3. Drainage media goes down in a 2″ layer. Screen goes on top. Ensure the screen curls up the sides an inch or 2, this is to make sure all the substrate is kept separate. If the substrate gets into the drainage, it can start to rot.

4. Substrate goes in. You want 4″ of substrate depth at least, but more is better.

Bioactivity

Custodians

Springtails and isopods are the backbone of any relatively humid bioactive environment. Go for “temperate springtails”, though you can likely maintain tropical varieties as well. For isopods, I have had great success with dwarf whites, powder blues, and giant canyons. I have probably a dozen species though, with good environmental gradation you can support lots of different invertebrates.

Part of the fun of bioactive husbandry though is collecting all sorts of interesting custodians. Millipedes, roaches, beetles, and some others can cohabit successfully with your P.regius. The bigger the cage, the more bugs you can enjoy.

Bioactivity

Worms are another good option. Earth worms will really help your plants thrive.

Plants

Using plants is not required for bioactivity, but it is helpful. They help regulate humidity, offer sensory enrichment, offer gradation in lighting and security, and uptake liquid wastes. Just about anything that vines in the house plant section of your gardening center will work. Upright plants need to be sturdy and resilient; they will be trampled. Pothos is a great place to start. Starting with larger plants will give them a better chance of survival, as well as letting them root for a few weeks before adding the snake.

Bioactivity
Bioactivity

Bioactive Husbandry

Once this is all setup, you don’t just get to ignore cleaning. You still need to spot clean as you normally would. Over time however, you will notice less and less waste as the custodians will be handling it before you see it. I’ve seen full sheds dissappear overnight. If you get to a place where you don’t have to clean, cool. If not, you’re still doing bioactive husbandry because your soil is healthy, oxygenated, and clean after spot cleaning and without full replacement.

The custodians will grow to the availability of food. How fast waste disappears is a function of custodian population. So, if you want them to clean faster, you need to feed them in between waste production by the snake. Veggies, leaves, rotting hardwoods, fish flakes, bee pollen, even left over reptile food can be fed to the cage if you so choose. Cuttlebone is also a good idea to help them molt.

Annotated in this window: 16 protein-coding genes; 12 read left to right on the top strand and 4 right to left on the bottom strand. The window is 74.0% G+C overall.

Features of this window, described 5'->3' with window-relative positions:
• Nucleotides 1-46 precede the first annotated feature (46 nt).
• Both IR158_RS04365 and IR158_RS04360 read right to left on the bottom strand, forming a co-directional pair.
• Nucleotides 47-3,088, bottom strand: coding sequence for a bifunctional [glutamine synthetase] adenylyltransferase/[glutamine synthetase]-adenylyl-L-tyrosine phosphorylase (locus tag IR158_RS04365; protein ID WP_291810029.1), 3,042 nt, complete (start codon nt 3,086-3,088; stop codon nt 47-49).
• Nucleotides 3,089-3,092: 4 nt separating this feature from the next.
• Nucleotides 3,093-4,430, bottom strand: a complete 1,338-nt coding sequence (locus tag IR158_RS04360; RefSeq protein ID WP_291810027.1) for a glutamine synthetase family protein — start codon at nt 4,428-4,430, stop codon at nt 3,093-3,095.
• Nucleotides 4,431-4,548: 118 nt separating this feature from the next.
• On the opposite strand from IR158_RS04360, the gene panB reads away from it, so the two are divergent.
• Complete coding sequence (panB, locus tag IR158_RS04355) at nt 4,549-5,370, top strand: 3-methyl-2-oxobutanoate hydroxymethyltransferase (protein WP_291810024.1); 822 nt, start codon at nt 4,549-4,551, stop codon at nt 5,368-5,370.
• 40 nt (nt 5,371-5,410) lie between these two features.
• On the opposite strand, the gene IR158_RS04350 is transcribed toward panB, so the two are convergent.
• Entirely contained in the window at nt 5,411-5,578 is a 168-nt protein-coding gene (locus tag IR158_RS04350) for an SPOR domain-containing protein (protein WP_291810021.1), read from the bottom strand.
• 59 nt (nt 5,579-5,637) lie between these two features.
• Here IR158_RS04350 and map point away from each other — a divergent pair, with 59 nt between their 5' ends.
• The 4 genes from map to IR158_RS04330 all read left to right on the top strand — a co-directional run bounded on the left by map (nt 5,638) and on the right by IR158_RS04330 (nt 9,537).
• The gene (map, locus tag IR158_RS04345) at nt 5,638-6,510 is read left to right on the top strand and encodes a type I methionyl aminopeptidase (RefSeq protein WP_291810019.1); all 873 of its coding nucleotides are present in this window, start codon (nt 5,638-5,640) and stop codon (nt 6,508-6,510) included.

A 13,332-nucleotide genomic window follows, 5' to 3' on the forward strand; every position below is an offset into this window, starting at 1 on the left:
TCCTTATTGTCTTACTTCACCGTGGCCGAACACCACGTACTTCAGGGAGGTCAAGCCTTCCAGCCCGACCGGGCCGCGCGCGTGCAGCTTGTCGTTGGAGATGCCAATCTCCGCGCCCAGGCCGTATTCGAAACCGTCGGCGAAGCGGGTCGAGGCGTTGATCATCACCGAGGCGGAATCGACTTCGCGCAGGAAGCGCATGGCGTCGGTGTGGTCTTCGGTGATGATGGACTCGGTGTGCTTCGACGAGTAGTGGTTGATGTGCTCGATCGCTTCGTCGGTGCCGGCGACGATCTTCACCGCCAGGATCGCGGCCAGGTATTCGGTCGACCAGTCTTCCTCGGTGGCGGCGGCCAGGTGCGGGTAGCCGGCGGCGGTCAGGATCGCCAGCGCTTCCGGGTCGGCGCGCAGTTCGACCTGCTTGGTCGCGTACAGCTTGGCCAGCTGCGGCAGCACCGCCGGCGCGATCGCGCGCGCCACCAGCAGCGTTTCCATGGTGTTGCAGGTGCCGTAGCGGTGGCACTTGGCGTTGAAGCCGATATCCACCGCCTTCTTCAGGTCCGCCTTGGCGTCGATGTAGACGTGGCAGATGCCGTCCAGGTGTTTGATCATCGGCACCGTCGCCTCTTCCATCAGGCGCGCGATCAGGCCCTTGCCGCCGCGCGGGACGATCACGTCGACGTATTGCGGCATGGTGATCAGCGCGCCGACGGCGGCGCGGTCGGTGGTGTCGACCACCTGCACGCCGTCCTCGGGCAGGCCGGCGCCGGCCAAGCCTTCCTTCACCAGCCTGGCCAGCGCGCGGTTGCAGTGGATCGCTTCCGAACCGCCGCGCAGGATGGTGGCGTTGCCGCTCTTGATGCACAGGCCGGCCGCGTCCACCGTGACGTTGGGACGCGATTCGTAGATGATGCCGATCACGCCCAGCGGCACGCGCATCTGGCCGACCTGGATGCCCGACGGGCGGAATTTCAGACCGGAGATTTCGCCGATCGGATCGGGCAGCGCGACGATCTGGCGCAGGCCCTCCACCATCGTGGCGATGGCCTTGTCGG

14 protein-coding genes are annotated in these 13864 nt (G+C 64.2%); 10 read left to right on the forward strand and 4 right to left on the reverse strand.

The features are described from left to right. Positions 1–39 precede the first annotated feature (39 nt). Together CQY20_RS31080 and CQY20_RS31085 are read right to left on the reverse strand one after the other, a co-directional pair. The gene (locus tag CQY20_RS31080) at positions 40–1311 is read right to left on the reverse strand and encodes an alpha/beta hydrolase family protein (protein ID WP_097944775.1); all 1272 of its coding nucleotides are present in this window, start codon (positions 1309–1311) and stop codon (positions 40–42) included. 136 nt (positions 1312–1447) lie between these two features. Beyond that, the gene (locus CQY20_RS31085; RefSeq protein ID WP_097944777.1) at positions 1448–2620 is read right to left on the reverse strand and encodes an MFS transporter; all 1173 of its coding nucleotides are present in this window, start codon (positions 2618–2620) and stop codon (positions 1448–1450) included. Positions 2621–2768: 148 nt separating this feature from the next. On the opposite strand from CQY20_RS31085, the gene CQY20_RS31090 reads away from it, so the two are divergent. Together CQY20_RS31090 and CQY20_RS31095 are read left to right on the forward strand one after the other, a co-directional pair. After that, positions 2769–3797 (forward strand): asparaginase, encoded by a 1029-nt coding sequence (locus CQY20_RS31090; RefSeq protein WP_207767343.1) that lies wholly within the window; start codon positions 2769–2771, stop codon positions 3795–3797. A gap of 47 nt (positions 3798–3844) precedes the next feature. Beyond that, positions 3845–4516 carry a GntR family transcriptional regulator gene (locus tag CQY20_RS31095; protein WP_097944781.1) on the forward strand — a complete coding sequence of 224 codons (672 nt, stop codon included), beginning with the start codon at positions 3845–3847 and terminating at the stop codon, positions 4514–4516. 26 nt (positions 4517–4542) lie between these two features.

Bioactivity

Water Cycle and Bacteria

What sort of issues do you need to look out for with bioactive husbandry? The main issues to look out for are compacted soil, overly wet soil, and overly dry or dusty soil. Oxygen must flow to all areas of the cage, but particularly the soil. The water cycle in the cage achieves this. If the soil gets compacted, water cannot flow through it. If the soil is too wet, water is not draining through. If it’s too dry, then water isn’t getting to it. All of these are signs that the water cycle is being interrupted somehow.

When water flow stops, oxygen flow stops, and aerobic bacteria are replaced with anaerobic bacteria. Aerobic bacteria are preferable because the waste products of aerobic cellular respiration are H2O and CO2. These are both in turn used by plants to produce O2, but even if plants are not present, these waste compounds are harmless. Anaerobic cellular respiration however produces compounds that can alter pH and eventually become toxic in large quantities. In a rotting situation (no O2 and very high organic matter), fermentation may even take place, which produces really nasty waste compounds.

If this happens, you will smell an ammonia-like odor. It’s pretty foul. The first things to suffer will be the beneficial bacteria, then the custodians and plants. The reptile will usually be safe unless the issue is allowed to get particularly bad. Luckily, the solution is simply replacing the fouled soil and restoring water flow to the area. Aerobic respiration is much more efficient than anaerobic, so if oxygen is present, aerobic bacteria will out compete all others. Or for those that can do both, they will choose aerobic.

Good luck!